BRIEF HISTORY OF THE REGGAE LUNCH
I joined the faculty of the University of Vermont in 1982. I loved Burlington and the beauty of Vermont instantly. I had been interested in reggae music since I was a college student [Brown '72] and had been introduced to it through the Jimmy Cliff movie "The Harder They Come" at the urging of my debate coach. Since that time I had searched out and listened to reggae on a regular basis, although the five years I spent in the Midwest had been difficult ones.
One day in 1983 I was leaving my office in Pomeroy Hall wearing a pin that said "Try Jah Love" and I was stopped by Elise Brown, who informed me that she was involved in reggae promotion in the area and that I should get involved with the radio station, located behind my building. I thanked her and did check it out. I met Jay Strausser, host of the long-running show "Trenchtown Rock" and began to sit in and watch him work. I began attending reggae concerts he and Elise were promoting and buying more reggae at our local record shop where Jay worked. I began doing graveyard shifts in the Summer of 1984, and soon was given a slot which opened on Friday between Noon and 3 PM. I was there all of one week when I was asked to move to Wednesday between Noon and 3 PM, which I was glad to do, since Friday was bad for my school-year schedule.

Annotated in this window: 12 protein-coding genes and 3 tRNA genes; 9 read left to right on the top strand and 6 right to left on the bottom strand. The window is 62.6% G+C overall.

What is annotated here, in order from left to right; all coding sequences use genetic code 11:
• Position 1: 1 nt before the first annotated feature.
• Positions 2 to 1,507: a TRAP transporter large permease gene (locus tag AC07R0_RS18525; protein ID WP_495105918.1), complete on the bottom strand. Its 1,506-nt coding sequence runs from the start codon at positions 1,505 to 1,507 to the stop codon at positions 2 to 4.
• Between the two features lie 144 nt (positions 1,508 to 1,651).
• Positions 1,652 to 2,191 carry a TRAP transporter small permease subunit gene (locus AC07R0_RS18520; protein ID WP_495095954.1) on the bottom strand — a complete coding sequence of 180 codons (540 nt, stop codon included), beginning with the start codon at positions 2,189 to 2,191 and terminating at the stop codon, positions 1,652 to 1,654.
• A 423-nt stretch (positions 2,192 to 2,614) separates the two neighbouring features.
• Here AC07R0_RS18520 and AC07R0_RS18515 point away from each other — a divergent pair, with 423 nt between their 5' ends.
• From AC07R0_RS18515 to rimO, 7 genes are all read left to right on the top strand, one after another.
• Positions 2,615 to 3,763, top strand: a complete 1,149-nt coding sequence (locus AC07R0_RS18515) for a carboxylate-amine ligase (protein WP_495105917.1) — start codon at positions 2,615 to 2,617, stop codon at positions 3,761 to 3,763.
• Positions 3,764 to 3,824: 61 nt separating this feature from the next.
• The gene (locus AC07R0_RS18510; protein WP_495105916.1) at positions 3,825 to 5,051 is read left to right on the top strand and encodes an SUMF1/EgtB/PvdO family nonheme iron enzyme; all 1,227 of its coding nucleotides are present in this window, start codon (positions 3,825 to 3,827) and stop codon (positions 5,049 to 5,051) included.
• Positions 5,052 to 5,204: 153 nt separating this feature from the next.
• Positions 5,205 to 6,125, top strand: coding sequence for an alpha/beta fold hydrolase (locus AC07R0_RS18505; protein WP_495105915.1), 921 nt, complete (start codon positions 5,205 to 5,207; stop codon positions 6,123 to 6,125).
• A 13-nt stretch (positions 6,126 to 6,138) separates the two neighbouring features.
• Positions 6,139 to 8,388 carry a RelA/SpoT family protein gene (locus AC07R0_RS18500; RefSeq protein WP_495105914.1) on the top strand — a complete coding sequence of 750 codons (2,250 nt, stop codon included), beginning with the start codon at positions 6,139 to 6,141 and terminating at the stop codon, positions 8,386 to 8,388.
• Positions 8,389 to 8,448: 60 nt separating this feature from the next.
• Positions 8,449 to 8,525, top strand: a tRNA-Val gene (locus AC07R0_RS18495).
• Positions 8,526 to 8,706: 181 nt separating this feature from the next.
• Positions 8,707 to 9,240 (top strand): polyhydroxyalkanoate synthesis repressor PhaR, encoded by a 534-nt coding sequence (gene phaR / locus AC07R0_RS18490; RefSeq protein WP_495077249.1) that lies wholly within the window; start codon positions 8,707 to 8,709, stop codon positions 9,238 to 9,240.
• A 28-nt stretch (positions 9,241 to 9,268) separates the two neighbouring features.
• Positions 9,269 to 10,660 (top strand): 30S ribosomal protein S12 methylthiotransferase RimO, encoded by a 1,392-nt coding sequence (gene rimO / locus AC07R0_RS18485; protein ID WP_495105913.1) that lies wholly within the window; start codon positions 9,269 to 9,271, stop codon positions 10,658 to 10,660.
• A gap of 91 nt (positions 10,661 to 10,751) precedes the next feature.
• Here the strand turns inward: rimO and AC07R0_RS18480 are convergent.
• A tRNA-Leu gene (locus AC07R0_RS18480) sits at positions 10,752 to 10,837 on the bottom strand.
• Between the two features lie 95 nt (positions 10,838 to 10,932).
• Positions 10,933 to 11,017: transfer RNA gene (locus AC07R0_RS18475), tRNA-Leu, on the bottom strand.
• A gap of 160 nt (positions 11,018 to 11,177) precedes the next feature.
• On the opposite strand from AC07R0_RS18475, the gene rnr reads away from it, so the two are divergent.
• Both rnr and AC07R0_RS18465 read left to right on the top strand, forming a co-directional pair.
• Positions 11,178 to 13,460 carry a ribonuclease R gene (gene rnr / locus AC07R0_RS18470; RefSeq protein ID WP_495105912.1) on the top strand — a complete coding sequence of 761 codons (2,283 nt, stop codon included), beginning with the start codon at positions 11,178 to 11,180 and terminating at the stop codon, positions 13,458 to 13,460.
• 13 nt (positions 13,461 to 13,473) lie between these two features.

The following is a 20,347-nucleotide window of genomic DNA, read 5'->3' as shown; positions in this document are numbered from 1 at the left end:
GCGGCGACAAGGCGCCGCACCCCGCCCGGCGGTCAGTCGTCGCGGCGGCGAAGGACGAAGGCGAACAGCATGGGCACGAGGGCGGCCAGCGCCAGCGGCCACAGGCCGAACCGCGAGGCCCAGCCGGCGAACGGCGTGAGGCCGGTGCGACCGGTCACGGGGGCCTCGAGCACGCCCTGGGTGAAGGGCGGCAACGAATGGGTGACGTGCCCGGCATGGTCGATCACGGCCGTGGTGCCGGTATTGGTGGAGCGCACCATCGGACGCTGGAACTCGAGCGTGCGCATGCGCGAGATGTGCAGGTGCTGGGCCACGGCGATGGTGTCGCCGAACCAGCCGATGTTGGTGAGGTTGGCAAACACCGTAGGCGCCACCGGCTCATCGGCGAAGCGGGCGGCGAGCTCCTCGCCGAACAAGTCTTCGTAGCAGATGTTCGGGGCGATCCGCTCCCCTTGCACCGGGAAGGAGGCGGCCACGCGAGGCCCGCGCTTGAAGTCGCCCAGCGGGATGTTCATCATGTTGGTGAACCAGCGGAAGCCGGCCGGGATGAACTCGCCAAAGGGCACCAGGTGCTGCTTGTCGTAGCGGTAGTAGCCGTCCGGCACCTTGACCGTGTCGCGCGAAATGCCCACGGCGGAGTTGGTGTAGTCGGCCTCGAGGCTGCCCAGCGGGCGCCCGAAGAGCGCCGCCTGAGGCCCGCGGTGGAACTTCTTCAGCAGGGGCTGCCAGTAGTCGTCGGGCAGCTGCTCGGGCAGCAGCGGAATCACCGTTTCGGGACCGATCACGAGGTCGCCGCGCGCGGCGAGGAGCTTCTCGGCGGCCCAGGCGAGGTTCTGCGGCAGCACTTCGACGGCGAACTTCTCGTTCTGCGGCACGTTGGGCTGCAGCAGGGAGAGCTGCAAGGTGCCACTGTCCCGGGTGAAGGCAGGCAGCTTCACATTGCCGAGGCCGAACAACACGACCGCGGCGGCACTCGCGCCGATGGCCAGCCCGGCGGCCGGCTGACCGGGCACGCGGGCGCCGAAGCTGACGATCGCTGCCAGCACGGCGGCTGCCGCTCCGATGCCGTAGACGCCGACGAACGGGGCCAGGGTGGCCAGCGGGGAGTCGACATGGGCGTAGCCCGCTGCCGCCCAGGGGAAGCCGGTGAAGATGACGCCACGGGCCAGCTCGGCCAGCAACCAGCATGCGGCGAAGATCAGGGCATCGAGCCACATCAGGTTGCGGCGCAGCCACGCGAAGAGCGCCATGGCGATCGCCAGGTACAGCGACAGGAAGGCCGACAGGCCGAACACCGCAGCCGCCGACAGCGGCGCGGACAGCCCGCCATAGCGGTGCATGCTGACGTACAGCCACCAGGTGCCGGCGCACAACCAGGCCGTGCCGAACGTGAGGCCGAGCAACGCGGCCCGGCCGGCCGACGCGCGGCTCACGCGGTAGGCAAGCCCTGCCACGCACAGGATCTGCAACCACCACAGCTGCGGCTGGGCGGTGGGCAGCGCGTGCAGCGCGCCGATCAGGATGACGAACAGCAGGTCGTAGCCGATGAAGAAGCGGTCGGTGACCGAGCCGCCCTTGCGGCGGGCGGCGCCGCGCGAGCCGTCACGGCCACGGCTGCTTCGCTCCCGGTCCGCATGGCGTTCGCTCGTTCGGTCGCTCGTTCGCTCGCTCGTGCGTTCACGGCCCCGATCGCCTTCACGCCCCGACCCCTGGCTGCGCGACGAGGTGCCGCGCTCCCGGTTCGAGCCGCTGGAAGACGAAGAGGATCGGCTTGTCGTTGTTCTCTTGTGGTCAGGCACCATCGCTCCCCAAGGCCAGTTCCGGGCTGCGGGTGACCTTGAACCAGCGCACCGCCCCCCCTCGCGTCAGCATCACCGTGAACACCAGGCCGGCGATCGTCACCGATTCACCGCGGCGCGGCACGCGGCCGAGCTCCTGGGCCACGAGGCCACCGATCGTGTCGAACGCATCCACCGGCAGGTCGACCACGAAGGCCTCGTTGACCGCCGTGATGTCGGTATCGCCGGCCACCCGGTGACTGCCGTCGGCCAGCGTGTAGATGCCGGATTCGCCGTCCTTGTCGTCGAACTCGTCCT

Thus began my tenure at noontime on Wednesdays. That Fall I became faculty advisory to WRUV-FM, because they didn't have one. I have tried to stay as "advisory" as possible in this role and let the students run things. Through the years they have done a wonderful job, growing the station into one of the top rated stations in the area. It's programming emphasizes "alternative" music and once you hear it on a commercial station you stop hearing it on WRUV. Check out WRUV's website and listen in live if you want by clicking the WRUV-FM button above.
The reggae lunch regularly featured new, old, classic, and live reggae music, exploring all of its many genres. An attempt was made to be comprehensive but remain focused on the roots. Theme shows were often aired, such as the annual Ganja Harvest Festival show. The show has been used to provide a comprehensive music library for the 300+ people in the class The Rhetoric of Reggae Music through 15 90-minute broadcasts. Requests were taken when they are in good taste.
Learn more about reggae by reading essays in the Dread Library which I maintain.
I stopped doing the Reggae Lunch in 2001 after an 18 year string of programs. I am now trying to bring many of these programs to you through the internet.